Arms for Energy: War Brings Together Russia and North Korea
An approximate count of the railcars at Khasan and Tumangang shows the movement of railcars of various types as observed in recent commercially available imagery.
- Analysis of recent commercially available satellite imagery of the Russia–North Korea railroad crossing suggests significantly increased energy and economic trade between the two countries as Pyongyang seeks to tighten ties with Moscow.
- The proliferation of railcars far outnumbers the number required to support the immediate nearby towns indicating a resurgence of railroad traffic between the two countries.
- The railcars observed at the crossing vary in type and suggest that the transfers of coal, oil, and other goods are returning to pre-COVID levels.
- In November 2022, the Tumangang–Khasan railroad crossing was the site of an arms transfer from North Korea to Russia, reportedly for use by the Wagner Group.
- Commercial imagery since November does not show the same type of cars at either of the rail facilities, but this does not rule out other possible arms transfers as suggested by recent White House press statements. Not all imagery of such a sensitive nature will be made available to the public.
- The increased sanctions chokehold on Russia due to the war in Ukraine increases the likelihood that the railroad traffic observed at this border crossing is also being used to both offset economic sanctions and ease surge demands for munitions, as evidenced by the Wagner Group’s acquisition of North Korean arms.
In September, newly declassified U.S. intelligence revealed that Russia was buying millions of artillery shells and rockets from North Korea. As international sanctions restrict Russia’s weapons supply chains, the country has turned to sources such as Iran and North Korea.1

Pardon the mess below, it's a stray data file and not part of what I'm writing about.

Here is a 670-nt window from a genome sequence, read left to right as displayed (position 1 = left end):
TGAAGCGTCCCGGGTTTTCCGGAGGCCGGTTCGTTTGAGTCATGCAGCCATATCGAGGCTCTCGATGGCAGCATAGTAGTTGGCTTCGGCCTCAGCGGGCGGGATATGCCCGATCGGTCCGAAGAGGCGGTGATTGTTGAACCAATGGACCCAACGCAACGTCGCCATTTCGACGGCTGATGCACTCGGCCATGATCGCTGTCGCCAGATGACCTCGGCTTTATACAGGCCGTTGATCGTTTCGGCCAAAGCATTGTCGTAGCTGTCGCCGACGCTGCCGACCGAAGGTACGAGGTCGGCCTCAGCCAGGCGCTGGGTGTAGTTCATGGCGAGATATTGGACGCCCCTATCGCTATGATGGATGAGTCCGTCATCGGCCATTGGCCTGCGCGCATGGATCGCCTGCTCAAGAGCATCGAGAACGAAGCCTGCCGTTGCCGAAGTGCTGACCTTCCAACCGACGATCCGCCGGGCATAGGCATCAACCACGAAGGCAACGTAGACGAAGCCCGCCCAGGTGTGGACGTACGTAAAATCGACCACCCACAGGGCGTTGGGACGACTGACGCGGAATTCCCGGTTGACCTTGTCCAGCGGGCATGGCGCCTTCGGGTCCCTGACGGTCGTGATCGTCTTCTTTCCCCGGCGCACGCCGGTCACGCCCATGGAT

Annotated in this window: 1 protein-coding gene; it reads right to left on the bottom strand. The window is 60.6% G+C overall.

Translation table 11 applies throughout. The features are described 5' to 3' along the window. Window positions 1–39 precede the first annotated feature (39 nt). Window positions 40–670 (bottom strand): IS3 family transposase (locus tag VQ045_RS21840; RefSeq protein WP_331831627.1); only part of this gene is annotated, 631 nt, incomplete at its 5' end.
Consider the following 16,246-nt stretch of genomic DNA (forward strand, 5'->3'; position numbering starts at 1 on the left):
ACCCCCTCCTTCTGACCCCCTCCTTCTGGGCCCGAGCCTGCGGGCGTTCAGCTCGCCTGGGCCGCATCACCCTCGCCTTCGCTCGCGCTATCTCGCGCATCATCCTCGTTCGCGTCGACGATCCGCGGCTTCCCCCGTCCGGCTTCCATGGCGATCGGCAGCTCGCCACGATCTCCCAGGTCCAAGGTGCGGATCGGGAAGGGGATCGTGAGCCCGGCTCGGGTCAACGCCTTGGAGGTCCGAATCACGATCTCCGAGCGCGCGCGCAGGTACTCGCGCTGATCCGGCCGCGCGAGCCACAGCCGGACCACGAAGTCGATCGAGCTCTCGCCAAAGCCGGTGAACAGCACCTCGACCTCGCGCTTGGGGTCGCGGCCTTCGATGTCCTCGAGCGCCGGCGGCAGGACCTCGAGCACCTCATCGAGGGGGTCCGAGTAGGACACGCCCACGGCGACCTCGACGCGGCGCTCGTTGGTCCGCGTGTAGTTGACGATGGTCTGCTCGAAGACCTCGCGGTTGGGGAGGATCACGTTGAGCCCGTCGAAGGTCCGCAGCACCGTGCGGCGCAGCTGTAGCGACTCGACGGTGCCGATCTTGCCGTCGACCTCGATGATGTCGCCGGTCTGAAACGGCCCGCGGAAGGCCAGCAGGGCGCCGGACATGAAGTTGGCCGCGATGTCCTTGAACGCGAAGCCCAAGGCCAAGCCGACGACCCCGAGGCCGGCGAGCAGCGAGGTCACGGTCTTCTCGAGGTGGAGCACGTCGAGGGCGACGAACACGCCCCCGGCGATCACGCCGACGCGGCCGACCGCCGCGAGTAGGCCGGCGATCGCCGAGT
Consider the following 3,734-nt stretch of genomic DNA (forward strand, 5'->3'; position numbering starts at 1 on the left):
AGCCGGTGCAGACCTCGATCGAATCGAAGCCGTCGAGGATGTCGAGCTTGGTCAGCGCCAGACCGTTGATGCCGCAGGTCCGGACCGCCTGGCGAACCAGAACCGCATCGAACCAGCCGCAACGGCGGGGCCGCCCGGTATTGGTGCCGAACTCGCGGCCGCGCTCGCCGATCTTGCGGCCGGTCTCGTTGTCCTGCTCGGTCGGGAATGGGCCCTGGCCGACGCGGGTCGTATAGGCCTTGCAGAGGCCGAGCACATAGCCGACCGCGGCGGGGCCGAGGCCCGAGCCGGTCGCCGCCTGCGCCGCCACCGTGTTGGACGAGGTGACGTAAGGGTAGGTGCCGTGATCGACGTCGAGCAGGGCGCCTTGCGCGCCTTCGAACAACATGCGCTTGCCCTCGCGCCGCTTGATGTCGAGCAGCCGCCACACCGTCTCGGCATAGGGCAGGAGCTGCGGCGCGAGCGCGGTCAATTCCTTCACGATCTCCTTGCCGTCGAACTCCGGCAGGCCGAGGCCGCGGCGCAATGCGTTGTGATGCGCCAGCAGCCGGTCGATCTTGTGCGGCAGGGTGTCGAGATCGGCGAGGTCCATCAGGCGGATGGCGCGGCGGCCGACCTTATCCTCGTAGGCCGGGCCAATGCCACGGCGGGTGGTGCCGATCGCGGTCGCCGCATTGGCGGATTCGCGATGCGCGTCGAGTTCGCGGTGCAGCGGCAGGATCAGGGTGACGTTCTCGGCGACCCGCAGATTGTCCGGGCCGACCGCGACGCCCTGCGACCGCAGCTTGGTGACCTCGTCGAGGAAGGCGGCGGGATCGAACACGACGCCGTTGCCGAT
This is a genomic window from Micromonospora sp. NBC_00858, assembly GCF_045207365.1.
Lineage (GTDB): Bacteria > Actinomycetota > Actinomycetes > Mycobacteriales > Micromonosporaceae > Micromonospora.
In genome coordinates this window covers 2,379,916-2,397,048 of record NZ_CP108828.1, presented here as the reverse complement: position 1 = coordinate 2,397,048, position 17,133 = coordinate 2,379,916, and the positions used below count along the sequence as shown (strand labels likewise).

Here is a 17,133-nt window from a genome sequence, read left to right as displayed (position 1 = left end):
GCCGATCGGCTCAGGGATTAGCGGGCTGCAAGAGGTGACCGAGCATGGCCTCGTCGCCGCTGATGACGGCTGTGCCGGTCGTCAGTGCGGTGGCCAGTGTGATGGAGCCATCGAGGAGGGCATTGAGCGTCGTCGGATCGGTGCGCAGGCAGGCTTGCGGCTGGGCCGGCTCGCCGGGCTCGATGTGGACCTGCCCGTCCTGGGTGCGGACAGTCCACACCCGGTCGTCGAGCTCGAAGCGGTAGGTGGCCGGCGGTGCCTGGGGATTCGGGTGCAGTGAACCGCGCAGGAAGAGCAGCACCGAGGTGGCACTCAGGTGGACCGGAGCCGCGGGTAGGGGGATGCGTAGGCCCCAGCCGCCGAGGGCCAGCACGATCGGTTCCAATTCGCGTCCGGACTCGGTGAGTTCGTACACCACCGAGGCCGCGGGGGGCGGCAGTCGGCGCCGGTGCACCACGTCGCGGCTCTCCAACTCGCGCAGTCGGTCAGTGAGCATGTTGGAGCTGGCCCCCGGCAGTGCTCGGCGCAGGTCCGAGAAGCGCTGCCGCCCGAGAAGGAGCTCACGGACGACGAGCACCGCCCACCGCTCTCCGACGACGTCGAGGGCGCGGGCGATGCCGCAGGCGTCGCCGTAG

A few months after this revelation and in response to North Korea’s repeated denial, the White House released satellite imagery of an “initial delivery…[of] infantry rockets and missiles into Russia for use by Wagner.”2 The delivery, which occurred in November of last year, is believed to have supplied the Wagner Group as part of North Korea’s support for Russian operations against Ukraine.3
The White House-released images show the transfer of five “Russian railcars” at the Tumangang–Khasan railroad crossing (42.415397 130.641489). The five cars traveled from Russia to North Korea on November 18, 2022, and on the next day, North Korea loaded the railcars with shipping containers and returned them to Russia.4
The United States government did not specify how these railcars were confirmed to have been involved in arms sales to Wagner, which undoubtedly involved sensitive sources and methods of intelligence. However, the use of the Tumangang-Khasan railroad crossing for this arms sale indicates that this border crossing has witnessed a resurgence of strategic trade, sales, and transfer between the two countries.
While reports often describe movement between North Korea and China or Russia, these reports cannot be consistently verified solely by publicly available satellite imagery. However, satellite imagery does provide a general idea understanding of the volume and nature of railroad traffic between countries when viewed over an extended period.